When running in the rain, I try to adopt a childlike state of mind by thinking about how much fun being outside when it’s raining can be. I also romanticize my rainy runs, as finding your way through rainy streets can often feel quite cinematic and provide you with some serious main character energy.

It isn’t hard to learn to love running in the rain

Think of it as a mental workout

Along with changing my mindset to try and find the positives of running in the rain, I also accept that I’ll have to push myself mentally in order to get through it. The phrase ‘mind over matter’ is one we hear often when it comes to fitness, specifically with long races like marathons and strength training. Running in difficult weather conditions can help you boost your mental resilience too, making you a more positive person and a better runner.

By treating running in the rain as a mental workout, you’ll train your mind as much as your body, which might help you to run further and faster in the future and feel more optimistic about doing so. If you take part in races, running in the rain will also help you prepare for the possibility of it raining on a race day.

Go easy on yourself and take breaks

Being outside in the rain can be a challenge in itself so avoid putting too much pressure on yourself to hit a new personal best or run a very long distance if you’re not used to running in these conditions. Running in the rain can also increase your chance of injury due to slippery surfaces, so listen to your body and take breaks if you need to.

Stick to road running

On a practical level, I try to avoid running in parks or any other potentially muddy areas when it’s raining. There’s an inevitable level of mess that comes with running in the rain, but you can minimise it by sticking to running on the pavement. It’s also best to run in well-lit areas in order to stay safe, as well as avoiding any potentially slippery surfaces.

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Make a post-workout plan to get warm and dry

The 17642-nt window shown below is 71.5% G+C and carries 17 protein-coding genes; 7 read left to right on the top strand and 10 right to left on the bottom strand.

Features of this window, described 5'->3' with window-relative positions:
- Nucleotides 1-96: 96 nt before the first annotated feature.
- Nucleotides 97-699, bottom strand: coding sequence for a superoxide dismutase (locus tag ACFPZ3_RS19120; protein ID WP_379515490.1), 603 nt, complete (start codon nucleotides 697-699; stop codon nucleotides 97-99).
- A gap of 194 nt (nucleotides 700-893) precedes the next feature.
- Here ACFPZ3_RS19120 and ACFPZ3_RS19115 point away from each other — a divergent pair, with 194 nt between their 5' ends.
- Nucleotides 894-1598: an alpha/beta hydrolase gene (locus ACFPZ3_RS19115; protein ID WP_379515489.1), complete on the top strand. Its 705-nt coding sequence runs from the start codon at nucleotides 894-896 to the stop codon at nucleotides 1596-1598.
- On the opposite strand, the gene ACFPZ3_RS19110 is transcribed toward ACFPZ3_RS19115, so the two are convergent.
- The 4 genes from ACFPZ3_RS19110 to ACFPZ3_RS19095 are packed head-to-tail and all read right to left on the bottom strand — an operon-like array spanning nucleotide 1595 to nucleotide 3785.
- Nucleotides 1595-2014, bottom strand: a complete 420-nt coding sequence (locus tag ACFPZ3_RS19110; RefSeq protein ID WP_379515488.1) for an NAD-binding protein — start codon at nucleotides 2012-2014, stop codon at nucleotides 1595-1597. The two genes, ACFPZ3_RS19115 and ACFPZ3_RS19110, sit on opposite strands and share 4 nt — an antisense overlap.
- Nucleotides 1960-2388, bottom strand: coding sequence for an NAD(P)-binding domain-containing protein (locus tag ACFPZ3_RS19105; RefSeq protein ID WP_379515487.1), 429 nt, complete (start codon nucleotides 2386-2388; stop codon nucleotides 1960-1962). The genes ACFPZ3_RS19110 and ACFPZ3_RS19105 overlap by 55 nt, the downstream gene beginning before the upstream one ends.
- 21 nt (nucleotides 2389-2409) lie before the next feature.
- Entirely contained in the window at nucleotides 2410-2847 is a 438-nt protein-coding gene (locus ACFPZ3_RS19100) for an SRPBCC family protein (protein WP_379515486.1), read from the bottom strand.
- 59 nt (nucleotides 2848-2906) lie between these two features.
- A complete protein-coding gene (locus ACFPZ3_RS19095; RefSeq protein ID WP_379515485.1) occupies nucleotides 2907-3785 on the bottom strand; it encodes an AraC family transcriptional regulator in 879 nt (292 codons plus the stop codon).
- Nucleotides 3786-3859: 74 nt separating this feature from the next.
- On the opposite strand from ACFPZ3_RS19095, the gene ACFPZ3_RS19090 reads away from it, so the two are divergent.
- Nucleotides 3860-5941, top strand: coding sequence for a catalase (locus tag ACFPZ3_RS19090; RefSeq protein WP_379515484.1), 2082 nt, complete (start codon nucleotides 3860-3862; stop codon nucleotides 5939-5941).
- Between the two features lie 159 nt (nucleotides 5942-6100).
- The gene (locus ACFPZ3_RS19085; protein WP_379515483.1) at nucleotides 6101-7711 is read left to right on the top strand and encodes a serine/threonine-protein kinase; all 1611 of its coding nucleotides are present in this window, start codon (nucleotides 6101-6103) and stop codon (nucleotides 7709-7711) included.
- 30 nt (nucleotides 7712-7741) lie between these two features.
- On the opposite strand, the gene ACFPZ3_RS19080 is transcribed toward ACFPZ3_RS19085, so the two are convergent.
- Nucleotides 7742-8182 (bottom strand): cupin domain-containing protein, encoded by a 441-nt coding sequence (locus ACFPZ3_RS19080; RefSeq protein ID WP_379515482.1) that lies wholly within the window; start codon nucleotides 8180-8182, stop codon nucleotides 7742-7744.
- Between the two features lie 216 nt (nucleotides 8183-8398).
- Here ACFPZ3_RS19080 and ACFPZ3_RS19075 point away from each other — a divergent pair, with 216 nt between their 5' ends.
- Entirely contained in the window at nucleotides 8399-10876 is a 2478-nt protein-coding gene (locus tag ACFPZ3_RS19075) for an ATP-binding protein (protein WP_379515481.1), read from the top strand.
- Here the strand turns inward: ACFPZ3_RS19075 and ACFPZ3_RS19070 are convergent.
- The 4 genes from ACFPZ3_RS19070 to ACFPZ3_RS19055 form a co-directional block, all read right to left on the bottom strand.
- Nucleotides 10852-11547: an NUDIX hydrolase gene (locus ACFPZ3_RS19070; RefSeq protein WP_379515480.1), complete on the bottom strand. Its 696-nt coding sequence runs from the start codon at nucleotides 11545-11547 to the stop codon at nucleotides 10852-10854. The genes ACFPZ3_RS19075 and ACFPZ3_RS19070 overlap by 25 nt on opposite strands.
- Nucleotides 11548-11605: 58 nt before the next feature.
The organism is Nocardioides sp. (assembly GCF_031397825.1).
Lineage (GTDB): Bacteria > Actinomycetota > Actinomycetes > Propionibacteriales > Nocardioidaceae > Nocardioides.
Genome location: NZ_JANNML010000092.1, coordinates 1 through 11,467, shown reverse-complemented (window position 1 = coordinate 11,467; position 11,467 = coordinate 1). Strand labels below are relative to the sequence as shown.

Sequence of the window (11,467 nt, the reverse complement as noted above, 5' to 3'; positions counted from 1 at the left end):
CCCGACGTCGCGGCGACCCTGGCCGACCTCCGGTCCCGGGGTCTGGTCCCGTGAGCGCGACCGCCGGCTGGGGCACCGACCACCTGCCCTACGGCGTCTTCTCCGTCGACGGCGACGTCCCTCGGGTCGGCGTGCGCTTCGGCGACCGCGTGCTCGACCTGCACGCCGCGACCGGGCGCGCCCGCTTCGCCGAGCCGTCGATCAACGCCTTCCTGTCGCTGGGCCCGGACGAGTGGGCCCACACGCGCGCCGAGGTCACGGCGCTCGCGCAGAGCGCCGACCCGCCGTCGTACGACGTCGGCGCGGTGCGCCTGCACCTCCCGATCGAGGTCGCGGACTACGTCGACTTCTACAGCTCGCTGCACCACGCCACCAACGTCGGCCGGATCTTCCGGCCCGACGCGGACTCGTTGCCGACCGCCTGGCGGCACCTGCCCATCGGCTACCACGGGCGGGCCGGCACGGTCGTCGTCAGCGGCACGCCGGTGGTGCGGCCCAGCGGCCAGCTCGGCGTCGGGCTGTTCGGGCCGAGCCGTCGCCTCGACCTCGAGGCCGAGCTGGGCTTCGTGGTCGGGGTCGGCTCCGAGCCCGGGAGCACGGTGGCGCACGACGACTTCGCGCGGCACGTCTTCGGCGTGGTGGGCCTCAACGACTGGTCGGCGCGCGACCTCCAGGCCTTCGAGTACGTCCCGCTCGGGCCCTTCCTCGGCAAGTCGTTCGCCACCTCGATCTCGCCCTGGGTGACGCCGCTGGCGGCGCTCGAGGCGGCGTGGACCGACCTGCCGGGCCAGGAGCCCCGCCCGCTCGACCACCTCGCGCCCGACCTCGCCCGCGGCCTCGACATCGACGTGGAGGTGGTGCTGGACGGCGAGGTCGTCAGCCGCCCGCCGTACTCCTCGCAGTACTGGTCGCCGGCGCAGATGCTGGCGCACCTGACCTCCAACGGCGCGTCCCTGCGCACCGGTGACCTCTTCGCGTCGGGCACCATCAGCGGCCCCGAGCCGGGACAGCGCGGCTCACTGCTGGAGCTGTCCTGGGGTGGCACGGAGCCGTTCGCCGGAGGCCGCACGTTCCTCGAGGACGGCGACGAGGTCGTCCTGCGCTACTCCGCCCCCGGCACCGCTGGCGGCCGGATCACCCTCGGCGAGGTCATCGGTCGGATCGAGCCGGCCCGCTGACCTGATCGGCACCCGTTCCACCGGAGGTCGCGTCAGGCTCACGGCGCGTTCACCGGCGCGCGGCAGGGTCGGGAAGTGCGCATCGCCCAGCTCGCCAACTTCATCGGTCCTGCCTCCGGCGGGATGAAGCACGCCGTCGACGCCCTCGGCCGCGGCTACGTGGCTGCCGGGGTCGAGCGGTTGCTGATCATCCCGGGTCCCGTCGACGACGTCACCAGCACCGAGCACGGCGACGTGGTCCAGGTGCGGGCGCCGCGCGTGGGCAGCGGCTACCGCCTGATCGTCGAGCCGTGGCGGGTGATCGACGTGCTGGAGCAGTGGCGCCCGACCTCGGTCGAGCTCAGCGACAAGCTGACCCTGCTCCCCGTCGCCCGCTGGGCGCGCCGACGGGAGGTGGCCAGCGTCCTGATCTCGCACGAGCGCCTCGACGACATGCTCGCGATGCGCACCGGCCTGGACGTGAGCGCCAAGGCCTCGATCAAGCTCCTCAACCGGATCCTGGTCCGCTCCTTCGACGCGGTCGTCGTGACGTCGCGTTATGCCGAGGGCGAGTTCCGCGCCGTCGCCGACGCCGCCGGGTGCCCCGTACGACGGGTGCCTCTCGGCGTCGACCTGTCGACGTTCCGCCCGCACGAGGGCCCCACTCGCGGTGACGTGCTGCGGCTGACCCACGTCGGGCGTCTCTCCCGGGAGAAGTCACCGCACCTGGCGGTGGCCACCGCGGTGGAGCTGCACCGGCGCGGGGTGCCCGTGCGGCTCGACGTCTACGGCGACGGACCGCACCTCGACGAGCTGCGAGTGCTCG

One of the great things about running in the rain is how good you feel about yourself when it’s over and it makes a cozy night afterwards seem all the more appealing. Make a plan for what you’re going to do to after your run, maybe running a hot bath and having a warm blanket ready for you when you get home.

It’s also important that you remove your wet clothes as soon as possible when you arrive home in order to avoid yeast infections, which can become a problem if you keep your damp clothes on for too long after a workout.

Remember that the rain can support your workout

Exercise generates heat, increasing our core body temperature and causing us to sweat. This is an inevitable part of running but it often feels uncomfortable. Think of the rain as a natural way to cool down.

One of my favourite things about running in the rain is that getting wet and the rain itself distracts me from any struggle I might be experiencing as a result of the run. Motivating myself to keep going while running is something I find very difficult, but when it’s raining, there is less space and time for me to think about any running-related difficulties I might be experiencing, so I’m more likely to keep running. Plus, I’m usually keen to get home quicker than normal, so some of my speediest runs have taken place while it’s been raining.

Find more workout tips and advice over on the Strong Women Training Club.

Images: Getty